As the summer approaches, try to look for opportunities to keep learning right in your own backyard. It's easy to do! What are you waiting for?  

Friday, March 14, 2014

Speed Dating - Spanish Style!

It's Friday and the second to last period of the day when my Spanish 4 Honors class walks in. You would think that they would be out of energy and exhausted from the week they had. Despite these odds, I had just the right activity to get them engaged and prepared for the Interpersonal Common Assessment that awaits them next week. Once the activity began, the energy was so high and contagious that I ran to get my department head so she could see what was going on. It's one of those classes that makes all the struggles of being a teacher worthwhile.

Let me back track a little before I explain the activity itself. Next week, the students have their Interpersonal Common Assessment which the department will use to make sure that our students are meeting the targets we have set for them. This is the prompt for all Spanish 4 Honors classes. Of course, the students have been anxious about it all week.
  • In pairs, you will have a conversation for 2 to 3 minutes in which you discuss current environmental problems that concern you and your partner (endangered animals, climate change, energy, contamination, etc). Each   partner should speak for an equal amount of time. You will discuss the problem, your thoughts/impressions about it, and your recommendations for the future.
  • You might answer the following questions-but you are not limited to-: What problem are you the most concerned about? What happened and/or what is happening? What do you think should be done about it? What will the world be like in the future?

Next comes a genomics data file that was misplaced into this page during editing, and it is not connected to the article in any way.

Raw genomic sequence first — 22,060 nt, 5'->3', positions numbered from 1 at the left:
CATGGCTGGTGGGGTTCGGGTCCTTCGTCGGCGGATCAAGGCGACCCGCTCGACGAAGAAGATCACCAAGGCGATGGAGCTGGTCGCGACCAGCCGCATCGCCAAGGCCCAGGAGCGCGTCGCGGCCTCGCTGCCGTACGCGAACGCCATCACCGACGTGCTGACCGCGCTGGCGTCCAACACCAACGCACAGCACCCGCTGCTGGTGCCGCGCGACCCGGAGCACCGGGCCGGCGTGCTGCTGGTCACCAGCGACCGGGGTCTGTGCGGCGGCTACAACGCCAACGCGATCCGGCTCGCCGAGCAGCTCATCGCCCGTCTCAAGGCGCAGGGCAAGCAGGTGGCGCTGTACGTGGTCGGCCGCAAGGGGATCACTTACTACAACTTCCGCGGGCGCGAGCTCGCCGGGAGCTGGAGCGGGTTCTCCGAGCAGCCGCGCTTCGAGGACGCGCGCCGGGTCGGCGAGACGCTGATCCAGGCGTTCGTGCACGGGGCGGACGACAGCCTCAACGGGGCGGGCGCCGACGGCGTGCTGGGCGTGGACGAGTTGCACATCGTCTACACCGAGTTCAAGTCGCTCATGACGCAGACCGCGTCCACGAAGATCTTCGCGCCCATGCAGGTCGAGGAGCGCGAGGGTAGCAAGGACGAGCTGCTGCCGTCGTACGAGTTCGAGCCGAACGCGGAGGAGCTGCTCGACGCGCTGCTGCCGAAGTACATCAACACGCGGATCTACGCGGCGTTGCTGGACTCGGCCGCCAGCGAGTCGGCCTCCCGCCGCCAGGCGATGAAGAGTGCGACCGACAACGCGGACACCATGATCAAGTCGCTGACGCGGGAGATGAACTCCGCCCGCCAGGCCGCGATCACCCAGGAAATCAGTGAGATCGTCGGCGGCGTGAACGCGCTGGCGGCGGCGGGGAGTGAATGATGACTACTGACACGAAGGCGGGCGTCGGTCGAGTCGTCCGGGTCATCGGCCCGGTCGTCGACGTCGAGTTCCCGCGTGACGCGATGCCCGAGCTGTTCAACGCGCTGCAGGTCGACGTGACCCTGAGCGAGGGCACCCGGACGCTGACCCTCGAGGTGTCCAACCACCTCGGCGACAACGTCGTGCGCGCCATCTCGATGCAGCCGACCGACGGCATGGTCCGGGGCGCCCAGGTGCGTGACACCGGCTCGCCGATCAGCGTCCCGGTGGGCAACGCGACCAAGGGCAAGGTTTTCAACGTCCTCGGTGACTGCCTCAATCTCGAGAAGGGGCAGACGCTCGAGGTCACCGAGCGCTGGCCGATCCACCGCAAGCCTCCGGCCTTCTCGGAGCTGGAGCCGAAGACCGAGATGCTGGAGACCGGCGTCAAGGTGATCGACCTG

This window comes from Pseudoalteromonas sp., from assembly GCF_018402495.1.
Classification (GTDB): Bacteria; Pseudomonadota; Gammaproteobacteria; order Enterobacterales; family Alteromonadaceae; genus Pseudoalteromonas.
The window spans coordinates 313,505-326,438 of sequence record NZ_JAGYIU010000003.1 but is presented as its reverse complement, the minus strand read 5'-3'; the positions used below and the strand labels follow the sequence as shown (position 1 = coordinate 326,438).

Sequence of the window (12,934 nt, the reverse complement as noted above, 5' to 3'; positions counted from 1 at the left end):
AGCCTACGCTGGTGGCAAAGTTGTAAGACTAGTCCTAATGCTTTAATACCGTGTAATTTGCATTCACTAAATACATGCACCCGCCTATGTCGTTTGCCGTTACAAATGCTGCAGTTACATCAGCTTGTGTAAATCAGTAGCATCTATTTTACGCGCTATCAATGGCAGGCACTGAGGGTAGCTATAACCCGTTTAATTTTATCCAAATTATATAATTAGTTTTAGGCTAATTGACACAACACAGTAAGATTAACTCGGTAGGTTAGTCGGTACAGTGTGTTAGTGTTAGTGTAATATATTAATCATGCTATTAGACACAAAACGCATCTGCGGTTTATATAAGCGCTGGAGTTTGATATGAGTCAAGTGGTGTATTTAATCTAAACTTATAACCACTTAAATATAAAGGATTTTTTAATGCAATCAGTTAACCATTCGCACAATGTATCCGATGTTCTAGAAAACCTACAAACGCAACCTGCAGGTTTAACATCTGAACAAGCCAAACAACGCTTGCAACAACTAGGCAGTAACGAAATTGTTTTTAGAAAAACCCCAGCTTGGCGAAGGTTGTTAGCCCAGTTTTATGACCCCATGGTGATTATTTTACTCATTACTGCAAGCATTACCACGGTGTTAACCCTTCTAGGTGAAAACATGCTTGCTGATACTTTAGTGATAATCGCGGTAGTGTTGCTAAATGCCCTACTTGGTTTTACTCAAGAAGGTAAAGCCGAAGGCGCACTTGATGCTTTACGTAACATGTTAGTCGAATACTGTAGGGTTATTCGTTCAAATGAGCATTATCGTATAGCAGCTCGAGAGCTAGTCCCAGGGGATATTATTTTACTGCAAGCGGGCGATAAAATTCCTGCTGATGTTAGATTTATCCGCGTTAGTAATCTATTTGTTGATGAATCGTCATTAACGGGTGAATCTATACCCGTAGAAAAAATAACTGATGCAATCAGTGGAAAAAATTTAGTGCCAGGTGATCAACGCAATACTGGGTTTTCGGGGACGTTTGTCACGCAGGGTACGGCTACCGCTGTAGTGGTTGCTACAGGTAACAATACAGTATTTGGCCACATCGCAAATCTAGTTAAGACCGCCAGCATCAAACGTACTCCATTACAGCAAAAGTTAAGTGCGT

• Speak slowly, clearly, and feel free to correct yourself. You must speak spontaneously, ask and answer questions. It is a conversation that will be filmed and you can’t use any notes.

As I thought about how I was going to prepare them, I came up with the idea of speed dating - Spanish style! First, we moved the chairs to face each other. Then, I told them that one student was to remain in his/her seat while the opposing student rotated. This allowed for maximum number of pairings because I want the students to be able to talk with anyone in their class and not just their best friend or the person closest to them. It forced them to use communicative strategies to get their point across. While they were talking, I was able to walk around to make sure they stayed on task. 

The unit we are on has covered a lot of themes. First, we started by learning animals. Then, we talked about how climate change and other environmental diasters are causing them to go extinct. The students each made a poster saying what needs to be done to prevent the extinction of an animal from Latin America since it's so sad for them to lose their wonderful biodiversity which is what makes them so special. Also, we talked about various environmental problems in Latin America in regards to climate change and energy and discussed the possible solutions to these issues. Finally, the students wrote a formal letter to the President in regards to the existence of zoos. The class was divided in two - half writing in support of zoos and the other half opposing them. I did that on purpose because it made for an easy debate since the topic is so controversial.

Their prompt reflects everything that we have covered in the unit and gives the students the liberty to discuss the topic they feel the strongest about. To practice, we started the "speed dating" with endangered animals. They talked with three different people for 2 minutes each. Then, they spoke about contamination. After, alternative energy. Finally, they discussed zoos.

Speed dating - Spanish style!
4 topics X 3 partners = 12 pairs 
12 pairs X 2 minutes each = 24 minutes of spontaneous Spanish at the intermediate level!!!!

I could tell by their faces and body language that it was a success, but I asked them anyways - Do you feel prepared for the Common Assessment? I got a resounding "Sí!!".

It is always a challenge stepping out of your comfort zone with something new, but the results will speak for themselves next week. 

Feliz viernes a todos!!